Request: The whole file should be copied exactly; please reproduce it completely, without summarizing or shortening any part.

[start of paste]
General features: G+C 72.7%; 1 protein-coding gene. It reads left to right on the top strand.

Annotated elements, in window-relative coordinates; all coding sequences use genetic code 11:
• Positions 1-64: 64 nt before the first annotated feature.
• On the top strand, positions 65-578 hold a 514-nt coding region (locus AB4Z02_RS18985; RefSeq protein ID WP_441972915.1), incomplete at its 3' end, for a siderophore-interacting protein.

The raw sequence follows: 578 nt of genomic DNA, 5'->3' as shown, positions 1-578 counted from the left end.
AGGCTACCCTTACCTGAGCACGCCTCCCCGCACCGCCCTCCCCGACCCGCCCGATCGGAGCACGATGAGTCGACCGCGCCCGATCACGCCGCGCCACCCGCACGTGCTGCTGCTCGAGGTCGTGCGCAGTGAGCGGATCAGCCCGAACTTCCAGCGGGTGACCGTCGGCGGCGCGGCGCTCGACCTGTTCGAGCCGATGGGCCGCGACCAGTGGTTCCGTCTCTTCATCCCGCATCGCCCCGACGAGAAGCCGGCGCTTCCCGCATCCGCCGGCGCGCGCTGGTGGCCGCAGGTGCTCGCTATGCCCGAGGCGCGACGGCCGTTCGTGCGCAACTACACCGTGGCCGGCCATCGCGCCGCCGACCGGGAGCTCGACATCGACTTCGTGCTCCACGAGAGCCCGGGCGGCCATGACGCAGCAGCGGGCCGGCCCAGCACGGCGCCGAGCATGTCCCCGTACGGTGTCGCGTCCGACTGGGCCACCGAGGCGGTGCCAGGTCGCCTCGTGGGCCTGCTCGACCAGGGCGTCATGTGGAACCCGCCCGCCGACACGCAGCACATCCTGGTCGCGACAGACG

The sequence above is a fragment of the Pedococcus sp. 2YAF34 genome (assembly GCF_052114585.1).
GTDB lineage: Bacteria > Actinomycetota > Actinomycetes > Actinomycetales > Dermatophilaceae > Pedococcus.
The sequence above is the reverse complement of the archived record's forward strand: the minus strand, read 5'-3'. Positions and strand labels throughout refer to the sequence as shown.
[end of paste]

General features: G+C 72.7%; 1 protein-coding gene. It reads left to right on the top strand.

Annotated elements, in window-relative coordinates; all coding sequences use genetic code 11:
• Positions 1-64: 64 nt before the first annotated feature.
• On the top strand, positions 65-578 hold a 514-nt coding region (locus AB4Z02_RS18985; RefSeq protein ID WP_441972915.1), incomplete at its 3' end, for a siderophore-interacting protein.

The raw sequence follows: 578 nt of genomic DNA, 5'->3' as shown, positions 1-578 counted from the left end.
AGGCTACCCTTACCTGAGCACGCCTCCCCGCACCGCCCTCCCCGACCCGCCCGATCGGAGCACGATGAGTCGACCGCGCCCGATCACGCCGCGCCACCCGCACGTGCTGCTGCTCGAGGTCGTGCGCAGTGAGCGGATCAGCCCGAACTTCCAGCGGGTGACCGTCGGCGGCGCGGCGCTCGACCTGTTCGAGCCGATGGGCCGCGACCAGTGGTTCCGTCTCTTCATCCCGCATCGCCCCGACGAGAAGCCGGCGCTTCCCGCATCCGCCGGCGCGCGCTGGTGGCCGCAGGTGCTCGCTATGCCCGAGGCGCGACGGCCGTTCGTGCGCAACTACACCGTGGCCGGCCATCGCGCCGCCGACCGGGAGCTCGACATCGACTTCGTGCTCCACGAGAGCCCGGGCGGCCATGACGCAGCAGCGGGCCGGCCCAGCACGGCGCCGAGCATGTCCCCGTACGGTGTCGCGTCCGACTGGGCCACCGAGGCGGTGCCAGGTCGCCTCGTGGGCCTGCTCGACCAGGGCGTCATGTGGAACCCGCCCGCCGACACGCAGCACATCCTGGTCGCGACAGACG

The sequence above is a fragment of the Pedococcus sp. 2YAF34 genome (assembly GCF_052114585.1).
GTDB lineage: Bacteria > Actinomycetota > Actinomycetes > Actinomycetales > Dermatophilaceae > Pedococcus.
The sequence above is the reverse complement of the archived record's forward strand: the minus strand, read 5'-3'. Positions and strand labels throughout refer to the sequence as shown.